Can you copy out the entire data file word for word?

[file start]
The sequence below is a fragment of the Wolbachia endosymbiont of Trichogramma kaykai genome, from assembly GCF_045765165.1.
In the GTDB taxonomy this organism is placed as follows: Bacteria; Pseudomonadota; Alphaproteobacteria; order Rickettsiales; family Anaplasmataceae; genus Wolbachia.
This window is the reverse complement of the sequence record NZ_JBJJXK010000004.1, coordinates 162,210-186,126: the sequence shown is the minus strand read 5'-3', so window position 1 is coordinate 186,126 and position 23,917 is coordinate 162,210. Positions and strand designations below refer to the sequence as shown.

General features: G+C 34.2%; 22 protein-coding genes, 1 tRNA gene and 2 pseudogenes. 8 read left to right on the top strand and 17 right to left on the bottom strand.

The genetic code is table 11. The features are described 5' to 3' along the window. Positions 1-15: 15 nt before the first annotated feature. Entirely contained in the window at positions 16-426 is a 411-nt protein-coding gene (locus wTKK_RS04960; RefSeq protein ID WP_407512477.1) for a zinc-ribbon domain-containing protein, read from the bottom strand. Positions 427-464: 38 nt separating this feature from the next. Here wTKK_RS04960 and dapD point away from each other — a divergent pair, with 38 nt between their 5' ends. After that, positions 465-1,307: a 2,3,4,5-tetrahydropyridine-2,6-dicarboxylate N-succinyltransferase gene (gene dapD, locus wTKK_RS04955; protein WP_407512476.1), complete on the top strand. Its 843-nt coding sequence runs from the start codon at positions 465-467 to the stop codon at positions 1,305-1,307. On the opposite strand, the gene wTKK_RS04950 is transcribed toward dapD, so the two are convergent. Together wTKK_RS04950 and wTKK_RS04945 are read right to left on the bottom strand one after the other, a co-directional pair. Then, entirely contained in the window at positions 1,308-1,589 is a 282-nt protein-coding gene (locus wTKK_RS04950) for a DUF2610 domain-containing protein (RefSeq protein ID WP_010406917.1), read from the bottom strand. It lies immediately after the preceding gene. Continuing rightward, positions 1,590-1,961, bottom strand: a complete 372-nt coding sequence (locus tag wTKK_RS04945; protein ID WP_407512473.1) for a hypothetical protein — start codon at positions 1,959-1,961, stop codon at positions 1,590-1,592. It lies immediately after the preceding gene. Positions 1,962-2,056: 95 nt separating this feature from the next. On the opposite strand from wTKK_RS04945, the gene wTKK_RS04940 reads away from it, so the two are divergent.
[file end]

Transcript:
The sequence below is a fragment of the Wolbachia endosymbiont of Trichogramma kaykai genome, from assembly GCF_045765165.1.
In the GTDB taxonomy this organism is placed as follows: Bacteria; Pseudomonadota; Alphaproteobacteria; order Rickettsiales; family Anaplasmataceae; genus Wolbachia.
This window is the reverse complement of the sequence record NZ_JBJJXK010000004.1, coordinates 162,210-186,126: the sequence shown is the minus strand read 5'-3', so window position 1 is coordinate 186,126 and position 23,917 is coordinate 162,210. Positions and strand designations below refer to the sequence as shown.

General features: G+C 34.2%; 22 protein-coding genes, 1 tRNA gene and 2 pseudogenes. 8 read left to right on the top strand and 17 right to left on the bottom strand.

The genetic code is table 11. The features are described 5' to 3' along the window. Positions 1-15: 15 nt before the first annotated feature. Entirely contained in the window at positions 16-426 is a 411-nt protein-coding gene (locus wTKK_RS04960; RefSeq protein ID WP_407512477.1) for a zinc-ribbon domain-containing protein, read from the bottom strand. Positions 427-464: 38 nt separating this feature from the next. Here wTKK_RS04960 and dapD point away from each other — a divergent pair, with 38 nt between their 5' ends. After that, positions 465-1,307: a 2,3,4,5-tetrahydropyridine-2,6-dicarboxylate N-succinyltransferase gene (gene dapD, locus wTKK_RS04955; protein WP_407512476.1), complete on the top strand. Its 843-nt coding sequence runs from the start codon at positions 465-467 to the stop codon at positions 1,305-1,307. On the opposite strand, the gene wTKK_RS04950 is transcribed toward dapD, so the two are convergent. Together wTKK_RS04950 and wTKK_RS04945 are read right to left on the bottom strand one after the other, a co-directional pair. Then, entirely contained in the window at positions 1,308-1,589 is a 282-nt protein-coding gene (locus wTKK_RS04950) for a DUF2610 domain-containing protein (RefSeq protein ID WP_010406917.1), read from the bottom strand. It lies immediately after the preceding gene. Continuing rightward, positions 1,590-1,961, bottom strand: a complete 372-nt coding sequence (locus tag wTKK_RS04945; protein ID WP_407512473.1) for a hypothetical protein — start codon at positions 1,959-1,961, stop codon at positions 1,590-1,592. It lies immediately after the preceding gene. Positions 1,962-2,056: 95 nt separating this feature from the next. On the opposite strand from wTKK_RS04945, the gene wTKK_RS04940 reads away from it, so the two are divergent.